- Barroway Topaz puts out a quarterly client newsletter that can be downloaded in pdf format.
ICGN 2010 Annual Conference, The Changing Global Balances: Toronto, Canada
Publisher’s Disclaimer: Many of the speakers, especially those affiliated with governments, indicated their remarks represent their own personal views. Not being the best note-taker, what follows are my cryptic recollections and personal comments. I’d say they are for entertainment purposes only, but that would lead readers to anticipate more than I deliver. For actual quotes and transcripts, contact the International Corporate Governance Network.
TUESDAY 8 June
Session 7 The New Balance – The World’s Largest Shareholders
The weight – and therefore influence of large pension funds and major asset pools
continues to grow. This session focused on the investment and governance philosophies of some of the world’s largest shareholders. What are the demands for better corporate governance when you expand investments in developing markets? How will these funds react to the shareholder democracy initiatives in the US? What do they think about say-on-pay and how do they secure the competence of the board of directors in portfolio companies?
Moderator: Frank Dubas, Global Managing Partner – Sovereign Financial Institutions, Deloitte, USA
David F. Denison, President and Chief Executive Officer, Canada Pension Plan Investment Board. – Assume risk. Build in for turbulence. Looking to emerging markets. We’re there now assuming they will be there in 10 years. Resilience in this recent downturn. We can have good alignment of interests with some of the long-term sovereign investors in Asia. Compensation is consuming a lot of time but it should because of its multifaceted nature. It is not just what you pay but how ensure it aligns with corporate strategy to reflect key elements. How take into account risk? Manage within tolerable limits. Much of what goes on in the boardroom is invisible but we can see the compensation framework and how directors use their discretion to make those decisions. It is a major indicator re director competency.
There is now a renewed realization that government must play a stronger role. We’ve overshot on the lack of regulation. Focusing on risk, caps on leverage. Capital levels. Canadian banks relied on force capital levels. We encourage government to get back to more regulations. Not stifling regulations. Align risk managers with a 30 yr time frame built into investment horizon. Difficult to build into compensation since discounting factors for 20-year compensation wouldn’t create what we want… wouldn’t retain the talent we need. It is a constant trade off to keep compensation as long as we can but not so long that we don’t attract talent. No easy answer. Engagement: with about 35 companies over past 12 months. Dramatically different attitude post downturn. Say on pay opens conversation to other key governance issues. Important investment related issues. Weighting impact of companies to focus resources. Develop networks, coordinate with others.
Anne Kvam, Global Head of Ownership Strategies, Norges Bank Investment Management, Norway. – We’re big and can’t maneuver. Having a well functioning efficient market is key because we can’t beat the market. Very long term. Not a question of being there or not being there. The challenge is how to be there to get information, to be responsible. As investors we’re concerned. UK, its bossy, standard setting.
Phone call from China, why voting against? You gave is no reason to vote for the measure. Without the necessary information to evaluate, we vote against. “Oh, okay we’re going to ignore your vote.” Looking at the competence and quality of boards. Independence… goes well beyond that. Diversity much more than gender. How are board members recruited? Recruitment was changed. What are competencies we’re looking for in women and then started applying that to men as well. Annual election. We vote against all say on pay. We see that as the board’s role. We will hold them accountable for how they do it. We don’t want to be bogged down. More important is that we have the right board. The competence of directors is paramount. Remuneration is important. We measure to what degree they succeed… then we hold them accountable. 9 out of 10 calls have been about compensation. I just don’t think that’s the right place to put the focus.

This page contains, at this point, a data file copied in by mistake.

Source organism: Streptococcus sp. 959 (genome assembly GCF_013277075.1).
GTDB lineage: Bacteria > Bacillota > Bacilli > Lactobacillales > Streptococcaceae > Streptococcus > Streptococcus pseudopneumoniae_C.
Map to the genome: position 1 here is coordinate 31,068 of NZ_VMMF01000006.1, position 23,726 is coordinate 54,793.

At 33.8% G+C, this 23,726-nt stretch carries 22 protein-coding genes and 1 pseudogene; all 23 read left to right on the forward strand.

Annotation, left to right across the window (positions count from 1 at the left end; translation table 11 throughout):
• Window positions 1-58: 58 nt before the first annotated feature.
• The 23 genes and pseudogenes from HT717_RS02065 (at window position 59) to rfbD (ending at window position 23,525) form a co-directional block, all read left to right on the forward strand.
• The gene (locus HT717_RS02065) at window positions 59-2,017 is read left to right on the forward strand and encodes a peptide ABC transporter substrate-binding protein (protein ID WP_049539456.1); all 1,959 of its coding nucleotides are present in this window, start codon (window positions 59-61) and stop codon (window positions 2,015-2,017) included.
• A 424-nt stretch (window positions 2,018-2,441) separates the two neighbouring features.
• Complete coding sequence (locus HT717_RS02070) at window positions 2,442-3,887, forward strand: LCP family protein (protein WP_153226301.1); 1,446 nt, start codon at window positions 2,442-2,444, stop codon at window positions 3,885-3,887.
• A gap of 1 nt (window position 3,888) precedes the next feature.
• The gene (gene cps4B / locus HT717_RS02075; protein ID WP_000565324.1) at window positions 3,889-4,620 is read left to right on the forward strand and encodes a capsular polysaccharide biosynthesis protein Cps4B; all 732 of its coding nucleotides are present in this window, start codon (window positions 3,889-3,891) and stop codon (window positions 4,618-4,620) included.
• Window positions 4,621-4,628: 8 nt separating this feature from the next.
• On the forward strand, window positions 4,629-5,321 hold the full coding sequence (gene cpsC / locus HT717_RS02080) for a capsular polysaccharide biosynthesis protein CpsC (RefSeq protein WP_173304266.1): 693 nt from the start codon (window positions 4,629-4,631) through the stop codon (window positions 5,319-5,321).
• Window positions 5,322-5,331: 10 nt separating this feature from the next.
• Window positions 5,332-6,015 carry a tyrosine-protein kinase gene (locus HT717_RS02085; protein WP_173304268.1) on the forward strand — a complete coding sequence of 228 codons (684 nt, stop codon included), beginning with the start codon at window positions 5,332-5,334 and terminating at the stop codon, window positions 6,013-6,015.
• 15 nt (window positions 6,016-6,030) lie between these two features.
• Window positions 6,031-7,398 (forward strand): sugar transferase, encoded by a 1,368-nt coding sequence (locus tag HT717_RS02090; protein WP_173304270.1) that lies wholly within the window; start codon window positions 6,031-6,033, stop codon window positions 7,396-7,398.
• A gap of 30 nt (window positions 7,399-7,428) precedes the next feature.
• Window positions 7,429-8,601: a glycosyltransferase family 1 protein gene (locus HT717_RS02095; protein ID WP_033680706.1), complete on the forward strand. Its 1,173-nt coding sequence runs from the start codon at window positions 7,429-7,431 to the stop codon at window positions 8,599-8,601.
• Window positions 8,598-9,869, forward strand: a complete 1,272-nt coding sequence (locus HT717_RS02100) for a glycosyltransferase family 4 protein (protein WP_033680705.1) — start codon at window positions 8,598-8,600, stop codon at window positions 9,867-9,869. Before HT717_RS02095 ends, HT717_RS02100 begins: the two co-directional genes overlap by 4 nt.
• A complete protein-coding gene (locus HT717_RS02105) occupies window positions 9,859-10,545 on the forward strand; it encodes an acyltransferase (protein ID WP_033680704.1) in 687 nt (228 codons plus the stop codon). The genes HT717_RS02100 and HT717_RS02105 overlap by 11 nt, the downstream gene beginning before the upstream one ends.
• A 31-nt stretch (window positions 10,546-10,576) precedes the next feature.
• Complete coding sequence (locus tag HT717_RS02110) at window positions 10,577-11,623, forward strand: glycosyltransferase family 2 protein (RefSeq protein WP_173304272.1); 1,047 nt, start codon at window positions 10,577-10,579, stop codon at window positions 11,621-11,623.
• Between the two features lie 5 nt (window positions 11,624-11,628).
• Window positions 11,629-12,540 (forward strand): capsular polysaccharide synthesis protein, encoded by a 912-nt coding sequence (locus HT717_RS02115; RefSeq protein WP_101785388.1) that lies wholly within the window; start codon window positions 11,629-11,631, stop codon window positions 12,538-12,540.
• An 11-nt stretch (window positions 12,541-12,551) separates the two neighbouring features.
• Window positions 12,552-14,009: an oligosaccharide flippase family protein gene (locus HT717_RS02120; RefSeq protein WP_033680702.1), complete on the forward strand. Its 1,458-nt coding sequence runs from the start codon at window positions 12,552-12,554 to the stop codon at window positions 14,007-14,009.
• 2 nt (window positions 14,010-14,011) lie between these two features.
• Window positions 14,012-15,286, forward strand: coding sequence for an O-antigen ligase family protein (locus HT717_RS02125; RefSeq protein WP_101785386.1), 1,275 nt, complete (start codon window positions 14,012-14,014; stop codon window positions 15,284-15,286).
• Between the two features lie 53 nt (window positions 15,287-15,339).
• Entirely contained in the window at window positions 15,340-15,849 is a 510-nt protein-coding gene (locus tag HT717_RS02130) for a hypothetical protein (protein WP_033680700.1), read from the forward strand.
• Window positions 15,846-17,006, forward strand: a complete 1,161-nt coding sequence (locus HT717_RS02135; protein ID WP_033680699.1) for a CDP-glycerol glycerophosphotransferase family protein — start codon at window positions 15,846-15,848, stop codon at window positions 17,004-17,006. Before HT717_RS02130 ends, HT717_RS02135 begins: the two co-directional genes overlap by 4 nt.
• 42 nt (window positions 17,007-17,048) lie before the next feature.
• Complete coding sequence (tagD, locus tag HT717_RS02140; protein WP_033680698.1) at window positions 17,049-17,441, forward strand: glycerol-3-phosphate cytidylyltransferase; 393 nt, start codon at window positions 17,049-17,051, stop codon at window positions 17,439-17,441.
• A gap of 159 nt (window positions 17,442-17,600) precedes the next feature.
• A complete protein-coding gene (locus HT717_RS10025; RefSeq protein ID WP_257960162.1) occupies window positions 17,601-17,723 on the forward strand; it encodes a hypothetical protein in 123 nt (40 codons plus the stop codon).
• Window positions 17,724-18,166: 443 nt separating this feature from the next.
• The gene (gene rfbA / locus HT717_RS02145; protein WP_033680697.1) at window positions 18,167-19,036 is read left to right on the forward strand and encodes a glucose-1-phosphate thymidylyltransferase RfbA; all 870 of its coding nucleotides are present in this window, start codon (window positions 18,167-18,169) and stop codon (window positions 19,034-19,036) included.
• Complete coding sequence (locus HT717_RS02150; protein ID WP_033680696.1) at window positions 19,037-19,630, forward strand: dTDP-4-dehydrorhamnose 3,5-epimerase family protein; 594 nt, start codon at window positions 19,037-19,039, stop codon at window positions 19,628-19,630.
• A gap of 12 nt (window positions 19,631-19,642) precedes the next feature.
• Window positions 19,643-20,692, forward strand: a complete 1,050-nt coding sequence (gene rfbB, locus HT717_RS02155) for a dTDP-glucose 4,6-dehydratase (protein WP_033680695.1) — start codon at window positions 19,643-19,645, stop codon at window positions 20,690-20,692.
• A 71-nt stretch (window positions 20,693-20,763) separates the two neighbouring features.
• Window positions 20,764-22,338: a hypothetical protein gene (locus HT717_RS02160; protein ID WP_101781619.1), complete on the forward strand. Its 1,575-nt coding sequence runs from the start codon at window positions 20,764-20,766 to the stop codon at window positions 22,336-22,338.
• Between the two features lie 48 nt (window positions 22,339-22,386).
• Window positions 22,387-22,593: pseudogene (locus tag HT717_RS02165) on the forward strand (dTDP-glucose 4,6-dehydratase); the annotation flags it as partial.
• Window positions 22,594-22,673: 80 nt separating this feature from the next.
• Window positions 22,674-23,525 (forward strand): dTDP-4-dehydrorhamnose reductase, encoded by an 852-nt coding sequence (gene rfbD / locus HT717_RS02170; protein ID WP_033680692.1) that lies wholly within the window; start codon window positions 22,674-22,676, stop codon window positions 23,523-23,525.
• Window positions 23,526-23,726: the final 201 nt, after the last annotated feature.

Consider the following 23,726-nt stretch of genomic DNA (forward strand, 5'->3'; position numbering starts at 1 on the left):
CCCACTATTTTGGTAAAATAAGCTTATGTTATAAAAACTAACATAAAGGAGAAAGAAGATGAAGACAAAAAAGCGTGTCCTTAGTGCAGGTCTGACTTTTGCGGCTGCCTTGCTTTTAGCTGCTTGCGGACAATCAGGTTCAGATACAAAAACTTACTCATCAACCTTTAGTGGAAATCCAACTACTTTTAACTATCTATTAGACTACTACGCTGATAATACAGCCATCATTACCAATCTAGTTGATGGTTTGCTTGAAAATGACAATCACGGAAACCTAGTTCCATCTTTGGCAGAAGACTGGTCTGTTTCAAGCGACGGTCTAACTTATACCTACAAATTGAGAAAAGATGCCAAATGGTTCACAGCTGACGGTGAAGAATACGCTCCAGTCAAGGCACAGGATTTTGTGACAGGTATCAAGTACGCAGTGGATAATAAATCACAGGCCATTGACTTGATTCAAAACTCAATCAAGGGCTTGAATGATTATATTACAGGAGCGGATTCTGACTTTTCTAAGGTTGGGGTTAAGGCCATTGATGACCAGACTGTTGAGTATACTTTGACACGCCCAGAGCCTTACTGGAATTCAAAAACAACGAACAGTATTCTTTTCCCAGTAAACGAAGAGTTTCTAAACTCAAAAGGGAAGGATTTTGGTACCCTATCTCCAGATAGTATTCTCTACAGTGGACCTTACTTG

Government’s role: Self-regulation won’t work. Well functioning, legitimate. Increasing role as shareowner, prudent. Audience: How hold accountable if you can’t vote them off the boards? Even though we don’t have means yet, we will continue that fight, since we will be around for a long time… we’ll stick to our principles. Question re engagement: Not able to engage as much as we would like. Have to say no thanks to many because we don’t have capacity. We want to speak to boards on our agenda, not necessarily their’s. Relative vs. absolute returns. Strict selection of topics, markets and tools.
Scott Evans, President & Chief Executive Officer, TIAA-CREF Investment Management and Teachers Advisors, USA. – We’re permanent investors. Partner with investors we trust. Focus on individual securities. Avoid exposing to too much risk in any sector. We have an independent risk management group. They scan the skies looking for inclement weather. In some of these markets shareholder rights are much different. We have to evolve our practices to mesh. Agree that competence is what we seek. We have (or soon will have) established so many shareholder rights. Access to proxies, say on pay, majority voting, major planks. We’ve arrived to where we have rights. It’s now going to be about using our power wisely, proactively and consistently. How do we get the wide spectrum of shareholders engaged? Very important time for the transition of corporate governance. Sees government walking a fine line. On the margin, we caution that rules may have unintended consequences but they are good on balance. Question from Peter Clapman re activism. Equity staff actively engaged… both sides of house working together. We pursue engagement quietly were we think there’s a concern and clear changes need to be made. By being focused, concentrating on companies with big problems… stay out of the papers. Has excellent coordination with others investors on issues.